Karl du Fresne
Parliament's decision to keep the liquor purchasing age at 18 was not only enlightened but courageous, given the deafening barrage of anti-liquor propaganda to which politicians have been subjected.
OPINION: The vote was a resounding defeat for a determined neo-wowser coalition whose motivations range from legitimate concerns about health to a consuming hostility toward business.
The immediate reaction of Professor Doug Sellman, the most vocal of the neo- wowsers, was telling. 'The people who are making money out of the heavy- drinking culture will be celebrating,' he said. Professor Sellman seems determined to view alcohol as a rapacious capitalist plot against the helpless and gullible.
Yes, New Zealand has a binge- drinking problem. But overall, our alcohol consumption remains modest by world standards (lower than Germany, Britain, the Netherlands, Denmark and Australia), and Parliament is right not to be panicked into adopting the 'we know best' solutions advocated by control freaks in the universities.
It's easy to understand the disappointment of people who are on the front line in dealing with alcohol abuse, but their perspective may be distorted because they see all the negative consequences close up.
Politicians are able to take a more balanced view, recognising that most people enjoy alcohol in moderation and with no harmful effects. The crucial issue is whether responsible drinkers should be penalised because of the misbehaviour of the minority.
NOW that the dust has settled over Stewart Murray Wilson's relocation, what has been achieved?
Whanganui has revealed itself as fearful, insular and vengeful. Is this really what the mayor, Annette Main, and her council wanted? The hysterical over-reaction is likely to be far more damaging to the city's image than any association with Wilson. In fact, it had the bizarre effect of making some people start to feel sympathetic towards him.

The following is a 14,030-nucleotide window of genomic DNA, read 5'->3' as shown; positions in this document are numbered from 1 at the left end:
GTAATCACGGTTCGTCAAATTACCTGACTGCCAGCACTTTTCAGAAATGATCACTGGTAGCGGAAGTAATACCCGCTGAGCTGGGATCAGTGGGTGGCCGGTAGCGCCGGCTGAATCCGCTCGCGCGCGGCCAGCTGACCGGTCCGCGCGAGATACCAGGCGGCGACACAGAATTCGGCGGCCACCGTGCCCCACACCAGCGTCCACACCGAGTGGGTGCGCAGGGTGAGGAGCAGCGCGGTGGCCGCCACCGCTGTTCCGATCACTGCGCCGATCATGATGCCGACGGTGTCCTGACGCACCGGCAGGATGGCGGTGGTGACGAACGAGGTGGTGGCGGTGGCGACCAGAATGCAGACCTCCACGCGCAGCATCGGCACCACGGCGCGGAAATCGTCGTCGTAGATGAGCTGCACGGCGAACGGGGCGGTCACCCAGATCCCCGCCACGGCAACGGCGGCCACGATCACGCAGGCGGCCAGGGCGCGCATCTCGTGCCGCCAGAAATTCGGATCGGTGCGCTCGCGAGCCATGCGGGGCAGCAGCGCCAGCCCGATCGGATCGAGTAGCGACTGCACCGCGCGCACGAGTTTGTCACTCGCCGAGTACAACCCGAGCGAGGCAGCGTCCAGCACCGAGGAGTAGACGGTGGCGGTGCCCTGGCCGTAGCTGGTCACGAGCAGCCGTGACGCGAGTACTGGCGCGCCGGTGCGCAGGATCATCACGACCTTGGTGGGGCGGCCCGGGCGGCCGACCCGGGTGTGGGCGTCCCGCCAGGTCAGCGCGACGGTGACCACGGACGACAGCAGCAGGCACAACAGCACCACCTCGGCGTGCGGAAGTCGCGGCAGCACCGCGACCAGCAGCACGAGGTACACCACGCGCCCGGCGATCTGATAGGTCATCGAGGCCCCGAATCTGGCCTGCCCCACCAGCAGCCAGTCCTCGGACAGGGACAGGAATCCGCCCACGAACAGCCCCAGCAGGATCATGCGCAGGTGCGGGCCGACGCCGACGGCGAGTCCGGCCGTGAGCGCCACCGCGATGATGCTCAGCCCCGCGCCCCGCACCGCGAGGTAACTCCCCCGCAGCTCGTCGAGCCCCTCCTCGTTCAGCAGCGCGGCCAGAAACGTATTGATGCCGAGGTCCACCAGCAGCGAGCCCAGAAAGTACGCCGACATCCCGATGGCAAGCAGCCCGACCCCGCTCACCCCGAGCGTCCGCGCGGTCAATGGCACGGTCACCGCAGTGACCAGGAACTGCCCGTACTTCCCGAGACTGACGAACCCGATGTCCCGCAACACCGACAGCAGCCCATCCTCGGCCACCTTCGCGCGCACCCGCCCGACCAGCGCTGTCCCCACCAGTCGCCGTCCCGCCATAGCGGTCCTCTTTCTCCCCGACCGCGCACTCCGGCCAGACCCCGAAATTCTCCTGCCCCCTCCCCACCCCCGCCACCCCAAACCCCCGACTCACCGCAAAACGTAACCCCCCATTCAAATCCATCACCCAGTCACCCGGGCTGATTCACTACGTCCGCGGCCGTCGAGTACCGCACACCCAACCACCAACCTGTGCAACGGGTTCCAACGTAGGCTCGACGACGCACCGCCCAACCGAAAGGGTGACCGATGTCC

What Wilson did 20 years ago was despicable, but he has paid the penalty imposed by the law. It's ironic that in wanting to hound him out of town (to where, for heaven's sake?), the outraged citizens of Whanganui exposed their own dark side.
That's the disconcerting thing about mobs: they seem to rejoice in the discovery that there's someone even lower than they are.
TWO recent events show how entrenched the welfarist mindset has become.
Labour leader David Shearer was pilloried in the Left-wing blogosphere for making a speech in which he made it clear he disapproved of people claiming a benefit when they were fit to work. Yet his attitude is entirely in line with the views of the Labour politicians who created the social welfare system in the 1930s.
They were harshly intolerant of welfare 'loafers'. The colourful public works minister Bob Semple, a former union leader, is said to have once thundered in biblical tones: 'He who shall not work, neither shall he eat.'
That Mr Shearer was condemned within his own party shows how the entitlement mindset has distorted attitudes to the point where dependency on the taxpayer is viewed as a valid lifestyle choice.
More recently, the Government's proposal to drug-test beneficiaries has been condemned as beneficiary-bashing. But if the state is going to pay people the unemployment benefit, it's only fair the recipients demonstrate good faith by being ready and available for work. In many industries, that requires them to be drug-free. There's a moral dimension here, too. Why should law-abiding taxpayers subsidise the illegal drug habits of the unemployed?
The Government's advisers did their best to find reasons why drug-testing shouldn't be mandatory, but the public is capable of cutting through all the equivocation. When a poll on TVNZ's Close Up asked whether beneficiaries who refuse a drug test should have their benefit cut, 90 per cent of the 16,000 respondents voted yes.
I AM not a cricket fan, but I find the never-ending melodrama around the Black Caps hugely entertaining.
They partly redeemed themselves this week, but the question remains: has there ever been another sports team so psychologically fragile, or whose failures were so painfully analysed over and over again?
Come to that, has there ever been another cricket team that needed to be constantly reminded the purpose of its batsmen was to score runs, the purpose of its bowlers was to get the other side out and the purpose of its fieldsmen was to catch the ball?
These are things even I know. So why does it often seem, when the Black Caps and their ever-changing retinue of minders publicly agonise over their erratic performance, that they've forgotten what the game is about? Has the psychological self-absorption become so all-consuming that the basics have been lost from view?
The endless self-analysis would be excruciating if it weren't so comical. If words won test matches, the Black Caps would be world-beaters.
- The Dominion Post